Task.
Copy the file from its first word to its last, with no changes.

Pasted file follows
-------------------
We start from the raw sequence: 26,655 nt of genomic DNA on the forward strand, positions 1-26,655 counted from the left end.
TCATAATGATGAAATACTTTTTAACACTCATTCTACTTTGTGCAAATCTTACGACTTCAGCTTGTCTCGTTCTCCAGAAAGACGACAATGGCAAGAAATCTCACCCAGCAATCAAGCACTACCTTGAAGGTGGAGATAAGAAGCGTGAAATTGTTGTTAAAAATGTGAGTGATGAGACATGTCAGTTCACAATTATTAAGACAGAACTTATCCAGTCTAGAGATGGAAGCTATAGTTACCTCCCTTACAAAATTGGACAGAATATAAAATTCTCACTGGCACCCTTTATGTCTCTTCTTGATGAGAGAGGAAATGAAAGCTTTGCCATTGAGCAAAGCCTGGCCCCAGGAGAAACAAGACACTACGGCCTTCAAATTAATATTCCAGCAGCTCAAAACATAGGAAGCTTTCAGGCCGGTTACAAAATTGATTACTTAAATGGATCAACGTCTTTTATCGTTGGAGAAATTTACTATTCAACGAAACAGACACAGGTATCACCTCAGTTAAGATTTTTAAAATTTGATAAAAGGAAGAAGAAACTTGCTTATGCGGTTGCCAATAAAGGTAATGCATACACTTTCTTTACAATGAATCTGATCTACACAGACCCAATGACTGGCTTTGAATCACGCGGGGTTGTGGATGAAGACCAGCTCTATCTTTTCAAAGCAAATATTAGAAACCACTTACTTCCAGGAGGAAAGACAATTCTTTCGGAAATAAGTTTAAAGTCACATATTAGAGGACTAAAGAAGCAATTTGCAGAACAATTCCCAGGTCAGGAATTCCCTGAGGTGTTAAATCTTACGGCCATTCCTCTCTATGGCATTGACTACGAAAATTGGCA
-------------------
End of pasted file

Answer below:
We start from the raw sequence: 26,655 nt of genomic DNA on the forward strand, positions 1-26,655 counted from the left end.
TCATAATGATGAAATACTTTTTAACACTCATTCTACTTTGTGCAAATCTTACGACTTCAGCTTGTCTCGTTCTCCAGAAAGACGACAATGGCAAGAAATCTCACCCAGCAATCAAGCACTACCTTGAAGGTGGAGATAAGAAGCGTGAAATTGTTGTTAAAAATGTGAGTGATGAGACATGTCAGTTCACAATTATTAAGACAGAACTTATCCAGTCTAGAGATGGAAGCTATAGTTACCTCCCTTACAAAATTGGACAGAATATAAAATTCTCACTGGCACCCTTTATGTCTCTTCTTGATGAGAGAGGAAATGAAAGCTTTGCCATTGAGCAAAGCCTGGCCCCAGGAGAAACAAGACACTACGGCCTTCAAATTAATATTCCAGCAGCTCAAAACATAGGAAGCTTTCAGGCCGGTTACAAAATTGATTACTTAAATGGATCAACGTCTTTTATCGTTGGAGAAATTTACTATTCAACGAAACAGACACAGGTATCACCTCAGTTAAGATTTTTAAAATTTGATAAAAGGAAGAAGAAACTTGCTTATGCGGTTGCCAATAAAGGTAATGCATACACTTTCTTTACAATGAATCTGATCTACACAGACCCAATGACTGGCTTTGAATCACGCGGGGTTGTGGATGAAGACCAGCTCTATCTTTTCAAAGCAAATATTAGAAACCACTTACTTCCAGGAGGAAAGACAATTCTTTCGGAAATAAGTTTAAAGTCACATATTAGAGGACTAAAGAAGCAATTTGCAGAACAATTCCCAGGTCAGGAATTCCCTGAGGTGTTAAATCTTACGGCCATTCCTCTCTATGGCATTGACTACGAAAATTGGCA